Americans’ Thoughts on Credit

More people are coming to recognize the importance of maintaining good credit.

Each week, Consolidated Credit searches for financial research that can help you deal with your debt and budget. This week…

The interesting study

The credit providers at Chase conducted a Slate Credit Survey to learn how Americans really felt about credit scores. The experts at Chase wanted to learn what perspectives people had about a good credit score and the importance of monitoring credit scores regularly, given that the new Slate credit card provides users with a free monthly FICO credit score – the score used by 90 percent of lenders during financing and lending decisions.

The big result

Consumer thoughts on credit

More and more, consumers seem to recognize how important good credit is, as well as how important it is to know their own score at any given time. Ninety percent of respondents believe access to credit is important for financial success and over 60 percent knew their current score.

The fascinating details

Of course, knowing your credit score and knowing how to maximize it are two entirely different things. The survey also found more than half (52%) of respondents did not know the payment history is the biggest factor used in calculating credit scores.

What’s more, many consumers tend to lowball the credit score needed to fall into the “good” range with lenders and creditors. Although the average for all respondents put a good credit score at 719, if you look at people who have never checked their credit score the score was lower at 668 – which would only be “fair” by most standards.

Chase also divided the results based on generation:

  • Baby Boomers put a good credit score at 726
  • Generation X set a good score at 712
  • Millennials are below the curve at 695

However, while Boomers have the highest guess as to a good credit score, they also spend more time guessing about their own scores. Here are some additional generational results from the survey:

  • Baby Boomers:
    • 13% have never checked their credit score
    • 60% know their current credit score
    • 28% have never taken any steps to build a better score
  • Gen X:
    • Only 4% have never checked their credit score
    • 67% currently know their score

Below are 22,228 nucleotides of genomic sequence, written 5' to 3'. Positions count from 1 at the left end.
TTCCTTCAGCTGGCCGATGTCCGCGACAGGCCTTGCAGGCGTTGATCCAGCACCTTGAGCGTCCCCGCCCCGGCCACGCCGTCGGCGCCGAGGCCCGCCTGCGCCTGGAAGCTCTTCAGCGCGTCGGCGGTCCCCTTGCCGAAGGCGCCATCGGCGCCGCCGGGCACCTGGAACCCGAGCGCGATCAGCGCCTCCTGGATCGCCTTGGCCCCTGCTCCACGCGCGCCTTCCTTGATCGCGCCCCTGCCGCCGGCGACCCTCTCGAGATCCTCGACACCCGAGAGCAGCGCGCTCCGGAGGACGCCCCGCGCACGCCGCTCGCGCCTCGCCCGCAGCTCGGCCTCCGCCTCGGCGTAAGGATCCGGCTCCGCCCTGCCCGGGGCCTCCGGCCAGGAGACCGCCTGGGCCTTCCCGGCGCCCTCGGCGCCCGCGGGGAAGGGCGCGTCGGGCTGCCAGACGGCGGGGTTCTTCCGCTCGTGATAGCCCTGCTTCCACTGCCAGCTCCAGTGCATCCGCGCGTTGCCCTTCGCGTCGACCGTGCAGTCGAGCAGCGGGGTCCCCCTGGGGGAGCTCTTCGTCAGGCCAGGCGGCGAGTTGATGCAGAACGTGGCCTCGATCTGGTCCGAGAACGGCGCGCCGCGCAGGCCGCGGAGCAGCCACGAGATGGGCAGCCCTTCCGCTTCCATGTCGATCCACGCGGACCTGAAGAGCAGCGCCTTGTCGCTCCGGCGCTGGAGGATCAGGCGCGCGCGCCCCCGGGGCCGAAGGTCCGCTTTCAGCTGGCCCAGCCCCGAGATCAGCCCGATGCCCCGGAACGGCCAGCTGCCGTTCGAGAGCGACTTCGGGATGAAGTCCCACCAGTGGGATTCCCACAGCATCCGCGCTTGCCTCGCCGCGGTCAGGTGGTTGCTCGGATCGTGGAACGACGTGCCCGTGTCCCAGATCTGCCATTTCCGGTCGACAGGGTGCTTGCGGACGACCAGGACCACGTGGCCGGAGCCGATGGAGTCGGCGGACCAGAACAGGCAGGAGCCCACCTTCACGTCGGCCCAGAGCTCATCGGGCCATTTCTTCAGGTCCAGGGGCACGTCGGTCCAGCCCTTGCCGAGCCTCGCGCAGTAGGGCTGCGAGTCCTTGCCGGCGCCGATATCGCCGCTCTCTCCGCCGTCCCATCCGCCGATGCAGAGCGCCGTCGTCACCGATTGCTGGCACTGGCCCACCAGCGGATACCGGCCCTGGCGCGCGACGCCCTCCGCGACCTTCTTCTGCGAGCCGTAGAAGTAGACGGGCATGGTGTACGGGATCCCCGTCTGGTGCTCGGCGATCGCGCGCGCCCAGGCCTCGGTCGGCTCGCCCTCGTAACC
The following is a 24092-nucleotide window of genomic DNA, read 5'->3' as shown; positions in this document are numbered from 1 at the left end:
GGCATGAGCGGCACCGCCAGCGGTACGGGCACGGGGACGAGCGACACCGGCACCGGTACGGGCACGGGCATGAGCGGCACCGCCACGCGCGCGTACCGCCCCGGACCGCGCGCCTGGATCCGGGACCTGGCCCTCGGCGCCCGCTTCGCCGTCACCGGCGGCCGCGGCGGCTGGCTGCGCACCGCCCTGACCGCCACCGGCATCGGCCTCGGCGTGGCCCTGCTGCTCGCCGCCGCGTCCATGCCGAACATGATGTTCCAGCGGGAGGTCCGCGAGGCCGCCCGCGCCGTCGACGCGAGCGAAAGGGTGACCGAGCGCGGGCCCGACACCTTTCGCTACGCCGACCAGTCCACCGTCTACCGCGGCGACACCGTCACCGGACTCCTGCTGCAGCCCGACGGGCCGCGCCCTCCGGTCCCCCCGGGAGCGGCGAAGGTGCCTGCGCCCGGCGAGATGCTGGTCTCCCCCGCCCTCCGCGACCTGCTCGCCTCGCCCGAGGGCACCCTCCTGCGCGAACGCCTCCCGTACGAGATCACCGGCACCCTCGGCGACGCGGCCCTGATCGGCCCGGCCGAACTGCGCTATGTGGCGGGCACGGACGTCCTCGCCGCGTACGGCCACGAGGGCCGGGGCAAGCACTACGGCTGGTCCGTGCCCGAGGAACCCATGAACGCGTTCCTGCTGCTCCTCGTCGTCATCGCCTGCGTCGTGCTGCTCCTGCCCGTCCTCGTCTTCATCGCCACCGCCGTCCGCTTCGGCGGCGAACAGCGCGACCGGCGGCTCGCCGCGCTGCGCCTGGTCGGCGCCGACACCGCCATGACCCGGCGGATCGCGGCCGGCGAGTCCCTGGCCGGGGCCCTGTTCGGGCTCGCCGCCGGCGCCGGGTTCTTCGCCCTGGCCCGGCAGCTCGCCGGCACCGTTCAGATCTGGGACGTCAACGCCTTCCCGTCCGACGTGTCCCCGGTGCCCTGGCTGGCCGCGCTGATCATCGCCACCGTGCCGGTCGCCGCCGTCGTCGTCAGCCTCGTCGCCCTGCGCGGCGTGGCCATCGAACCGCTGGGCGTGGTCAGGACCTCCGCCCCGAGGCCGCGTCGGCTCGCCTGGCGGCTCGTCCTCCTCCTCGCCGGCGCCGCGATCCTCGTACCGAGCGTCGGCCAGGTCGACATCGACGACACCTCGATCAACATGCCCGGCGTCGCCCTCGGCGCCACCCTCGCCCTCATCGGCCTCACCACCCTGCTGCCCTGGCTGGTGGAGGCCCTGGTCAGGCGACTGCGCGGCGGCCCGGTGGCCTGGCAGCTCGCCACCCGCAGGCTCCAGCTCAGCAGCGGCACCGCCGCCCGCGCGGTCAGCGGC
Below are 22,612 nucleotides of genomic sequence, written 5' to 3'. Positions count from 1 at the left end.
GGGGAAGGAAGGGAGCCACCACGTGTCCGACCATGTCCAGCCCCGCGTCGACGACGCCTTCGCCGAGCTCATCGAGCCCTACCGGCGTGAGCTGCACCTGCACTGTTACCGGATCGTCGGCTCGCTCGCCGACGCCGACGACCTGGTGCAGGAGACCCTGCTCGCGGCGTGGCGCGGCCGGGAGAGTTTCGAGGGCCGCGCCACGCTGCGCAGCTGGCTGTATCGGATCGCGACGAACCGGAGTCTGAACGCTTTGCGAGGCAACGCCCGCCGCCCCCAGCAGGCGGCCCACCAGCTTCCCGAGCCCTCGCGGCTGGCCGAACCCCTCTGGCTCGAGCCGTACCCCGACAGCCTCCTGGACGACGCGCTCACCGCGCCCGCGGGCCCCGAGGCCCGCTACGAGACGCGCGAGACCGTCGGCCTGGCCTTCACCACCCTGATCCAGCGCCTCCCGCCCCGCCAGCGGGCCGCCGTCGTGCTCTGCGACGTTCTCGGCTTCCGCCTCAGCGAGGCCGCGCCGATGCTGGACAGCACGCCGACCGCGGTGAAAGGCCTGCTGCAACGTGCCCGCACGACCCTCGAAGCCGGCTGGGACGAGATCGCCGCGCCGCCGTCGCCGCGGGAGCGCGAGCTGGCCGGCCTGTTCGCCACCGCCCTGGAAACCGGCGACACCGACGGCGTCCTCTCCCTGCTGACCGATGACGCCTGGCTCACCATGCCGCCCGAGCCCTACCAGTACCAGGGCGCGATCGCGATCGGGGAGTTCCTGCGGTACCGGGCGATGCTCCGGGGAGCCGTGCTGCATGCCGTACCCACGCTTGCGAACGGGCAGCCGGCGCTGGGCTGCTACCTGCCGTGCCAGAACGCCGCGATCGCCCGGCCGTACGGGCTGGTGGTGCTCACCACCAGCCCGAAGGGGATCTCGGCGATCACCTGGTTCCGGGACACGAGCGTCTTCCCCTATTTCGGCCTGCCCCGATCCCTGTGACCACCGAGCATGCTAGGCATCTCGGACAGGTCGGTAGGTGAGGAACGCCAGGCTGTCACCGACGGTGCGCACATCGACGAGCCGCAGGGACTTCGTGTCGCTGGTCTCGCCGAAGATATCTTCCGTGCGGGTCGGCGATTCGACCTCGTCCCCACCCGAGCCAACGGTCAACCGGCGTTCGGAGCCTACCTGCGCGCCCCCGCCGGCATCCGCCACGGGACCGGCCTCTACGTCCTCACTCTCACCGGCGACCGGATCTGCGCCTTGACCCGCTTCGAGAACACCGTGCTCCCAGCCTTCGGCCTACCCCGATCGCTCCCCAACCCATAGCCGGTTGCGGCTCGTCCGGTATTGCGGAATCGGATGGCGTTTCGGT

• 62% say they could’ve benefited from knowing their score in the past
  • Millennials:
    • 19% have never checked their credit score
    • 55% have checked their credit score recently
    • 19% haven’t ever taken steps to improve their credit scores

Chase also wanted to know, of the respondents who have never checked their credit, why they hadn’t bothered.

  • 44% of those who don’t check their score say they don’t have a reason to check it
  • 27% say they don’t have the time/money to check it and it’s too much effort

Additionally, they wanted to know why those who are checking their scores decided to do so. So why do consumer check their credit scores?

  • 21% were concerned about their credit worthiness
  • 22% believe it’s an important part of good finance
  • 41% were curious
  • 20% checked it because it was free

What you can do

At Consolidated Credit, we tend to agree with the 22 percent who believe that knowing your credit score is an important part of your financial outlook. If you use credit and have major financial goals like homeownership that require financing, then you need to have the best credit possible. If you treat credit in this way, then the rest comes naturally – you’ll be able to qualify for the right loans and credit cards at interest rates and terms that work for your budget.

Of course, checking your credit score may come with a price, depending on how you get the information. Although you are entitled by law to a free copy of your credit report once every twelve months, this report does not in include your credit score. So you have to find other means of obtaining your score if you want to know it.

There are plenty of credit monitoring services that offer free scores. Just be aware that you usually sign up for a free trial that last 7 days, then your credit card is charged for a subscription. These are monthly services that typically provide extra services like credit alerts and ID theft protection. You can also find a few credit monitoring services that are truly free – just make sure the service is secure.

Additionally, some credit card issuers are beginning to partner with credit scoring agencies to provide monthly credit scores for free to cardholders. Chase, the provider of this survey, offers a free FICO credit score every month, although other providers have similar services that provide credit scores from Experian or the other credit bureaus. Some issuers like Capital One even tie these free monthly credit updates to their secured credit cards, since secured credit card users tend to be actively working to improve their scores.

That doesn’t mean you should get a credit card just to get your credit score, but if you’re choosing between two cards because you need one anyway, then a free monthly credit score is definitely a strategic bonus – similar to the way that a 401(k) option from an employer may make a job opportunity more attractive. So if you’re not struggling with debt and you’re developing a strategic credit use plan, then you may want to consider this as an option.

Of course a high level credit strategy can only work if your finances are stable and you’re not currently struggling with debt. If you’re facing challenges because of high credit card balances, we can help. Call Consolidated Credit today at 1-888-294-3130 or complete an online application to connect for free with a certified credit counselor.

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April Lewis-Parks
Director of Education and Public Relations

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